When Meaning Well Isn’t Enough (One more response to the Yale frat)

I’ve been reading about the Yale situation all week (you know, the one where the DKE fraternity pledges chanted “no means yes, yes means anal” among other things). Ashley mentioned it here on Monday, and I’ve read a lot of great responses, both from Yale students and from other writers.

But today I watched the video for the first time (or listened, it’s mostly audio) and was really disturbed. Reading about it is gross. Hearing a large group of men chant those words, loud and aggressively, over and over is actually really frightening. And it was right after I listened that I read this interview Tracy Clark-Flory did over at Salon with a DKE brother who wasn’t involved. And though he repeats over and over how the behavior wasn’t representative of DKE as a whole, and none of the members would “condone sexual violence”—in fact they are all respectful of women!—I couldn’t find it in me to be sympathetic. I appreciate his honesty and the clear remorse and embarrassment, but there is an inability to connect the dots that I find really frustrating.

The anonymous DKE brother refers to the chanting as an “unfortunate joke,” notes that it was “wrong” and inappropriate” and points out that the frat apologized (actually I thought it was a pretty good apology, as these things go) and has been taking steps to make sure some kind of productive dialogue comes out of all this. But he maintains that the vile language isn’t indicative of any real misogyny, either at an individual level or within the fraternity system in general. When asked about the general association between frats and misogyny, he says:

The first reason is that fraternities are one of the few remaining all-male institutions still in existence, and therefore have become associated with the misogyny more typical of a previous time.

Well, I actually think that chanting “no means no, yes means anal” and “fucking sluts” is actually pretty indicative of our time. I see this tendency, among many young men and women,  to separate words from action. We’ve all heard it before—just because I’m calling something “gay” doesn’t mean I have anything against gay people; now, just because I’m chanting about raping a woman doesn’t mean I’d really do it. And I’m sure that the vast majority of the DKE brothers chanting that stuff don’t condone violence against women. In fact I’m sure most of them are perfectly nice guys. But language can be violent too. And just because you didn’t intend it to sound that way, doesn’t mean it can’t sound that way.

So it’s not enough to say “we didn’t mean it, and it doesn’t reflect our values.” It’s not even enough to recognize it as violent in its own right. You need to stop and consider how language like this became a “joke,” how anyone thought it was a funny/acceptable pledge chant, and how none of the men refused to go along with the plan. This doesn’t happen by accident—it happens because even really well-meaning people don’t think about the role of language in structural oppression. Or to put it simply: they don’t think about how words matter, or about how the words and the actual physical/sexual violence are both part of a culture that downplays violence against women. The fact is that even if you can cite a lot of social changes that denote a move away from “misogyny of a previous time,” what happened at Yale didn’t happen in a vacuum. It has a history, and the men chanting have a place in that history that they should be able to recognize.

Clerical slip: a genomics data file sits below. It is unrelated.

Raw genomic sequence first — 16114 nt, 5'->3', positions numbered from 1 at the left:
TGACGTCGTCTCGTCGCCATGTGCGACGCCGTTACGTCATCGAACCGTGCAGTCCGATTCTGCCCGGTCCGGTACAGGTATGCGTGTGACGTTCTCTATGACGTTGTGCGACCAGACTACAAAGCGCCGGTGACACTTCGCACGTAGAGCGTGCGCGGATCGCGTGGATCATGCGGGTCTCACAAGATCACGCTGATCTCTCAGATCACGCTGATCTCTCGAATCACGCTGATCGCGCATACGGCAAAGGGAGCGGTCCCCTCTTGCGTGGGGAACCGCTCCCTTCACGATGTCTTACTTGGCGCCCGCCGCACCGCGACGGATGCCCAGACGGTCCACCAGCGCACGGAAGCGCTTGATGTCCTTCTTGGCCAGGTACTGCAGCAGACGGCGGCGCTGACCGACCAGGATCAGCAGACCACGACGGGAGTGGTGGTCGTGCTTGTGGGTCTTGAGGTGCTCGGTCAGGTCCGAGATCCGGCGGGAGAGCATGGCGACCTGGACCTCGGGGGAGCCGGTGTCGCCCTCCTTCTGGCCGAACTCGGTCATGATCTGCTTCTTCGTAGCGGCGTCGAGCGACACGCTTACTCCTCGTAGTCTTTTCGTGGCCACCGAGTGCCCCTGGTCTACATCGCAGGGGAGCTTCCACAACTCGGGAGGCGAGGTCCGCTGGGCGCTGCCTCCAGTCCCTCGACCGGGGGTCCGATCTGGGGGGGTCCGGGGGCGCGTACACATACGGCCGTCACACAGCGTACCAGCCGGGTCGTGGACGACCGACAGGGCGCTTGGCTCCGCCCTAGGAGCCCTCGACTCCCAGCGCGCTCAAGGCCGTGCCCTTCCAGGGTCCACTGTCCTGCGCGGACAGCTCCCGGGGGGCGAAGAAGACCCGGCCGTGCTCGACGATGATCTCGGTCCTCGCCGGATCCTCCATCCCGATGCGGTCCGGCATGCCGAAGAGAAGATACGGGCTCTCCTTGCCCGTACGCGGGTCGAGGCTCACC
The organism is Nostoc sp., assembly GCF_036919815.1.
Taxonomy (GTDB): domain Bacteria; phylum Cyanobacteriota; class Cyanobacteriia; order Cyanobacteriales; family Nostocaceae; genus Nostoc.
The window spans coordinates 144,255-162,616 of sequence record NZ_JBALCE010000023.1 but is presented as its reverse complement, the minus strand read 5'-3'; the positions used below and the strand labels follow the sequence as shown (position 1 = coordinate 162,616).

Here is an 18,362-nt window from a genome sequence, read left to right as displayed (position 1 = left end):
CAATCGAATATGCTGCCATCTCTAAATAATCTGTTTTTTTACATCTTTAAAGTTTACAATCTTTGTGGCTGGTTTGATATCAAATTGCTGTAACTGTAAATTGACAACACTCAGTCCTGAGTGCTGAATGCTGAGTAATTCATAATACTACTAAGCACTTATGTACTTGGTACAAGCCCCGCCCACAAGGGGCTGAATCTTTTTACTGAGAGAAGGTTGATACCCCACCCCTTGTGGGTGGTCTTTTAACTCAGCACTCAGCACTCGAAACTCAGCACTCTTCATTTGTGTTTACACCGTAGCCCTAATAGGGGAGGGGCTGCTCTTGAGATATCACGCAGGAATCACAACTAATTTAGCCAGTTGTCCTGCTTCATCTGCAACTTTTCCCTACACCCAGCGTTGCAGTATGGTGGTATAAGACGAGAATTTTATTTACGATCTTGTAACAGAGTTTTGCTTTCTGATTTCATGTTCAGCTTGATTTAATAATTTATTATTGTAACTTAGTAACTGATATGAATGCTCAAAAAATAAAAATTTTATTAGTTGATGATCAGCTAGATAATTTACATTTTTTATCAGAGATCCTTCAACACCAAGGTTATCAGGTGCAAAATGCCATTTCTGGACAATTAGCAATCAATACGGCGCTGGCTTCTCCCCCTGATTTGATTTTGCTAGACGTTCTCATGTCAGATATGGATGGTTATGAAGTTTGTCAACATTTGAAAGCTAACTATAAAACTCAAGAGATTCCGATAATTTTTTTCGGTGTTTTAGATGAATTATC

I dunno. I’ve had a long week and I’m not sure how articulate I’m being. I think what it comes down to is this: I’ll be really happy when I’m living in a world where no one could, with any sincereity, claim that they truly respect women and don’t condone violence while also engaging in shit like this. Because in this perfect world, everyone will understand the inherent conflict in those words and actions, as well as the connection between words and action on a much larger scale.

    3 thoughts on “When Meaning Well Isn’t Enough (One more response to the Yale frat)

    1. Beautifully written, Sarah! I think this is exactly what needs to be said, and you’ve said it with precision and elegance.

    2. I think the point about language can’t be stressed enough – and not just from a feminist perspective. The words we use matter so much (as does who says them and in what context). In this case, I think the words used were just as damning as the identities of the participants, but the video adds something else: context. The context is what makes this (in my opinion) an act of terrorism.

    3. @colleen: Thanks!!

      @katy: I generally squirm at the use of the word “terrorism,” but I think we’re on the same page. The context here is really striking—the use of the words as initiation into a “brotherhood,” the turning of a public space into an unsafe space…it ISN’T just about the language, you’re right. So many contextual factors make the language feel/sound particularly violent/dangerous/hurtful/powerful…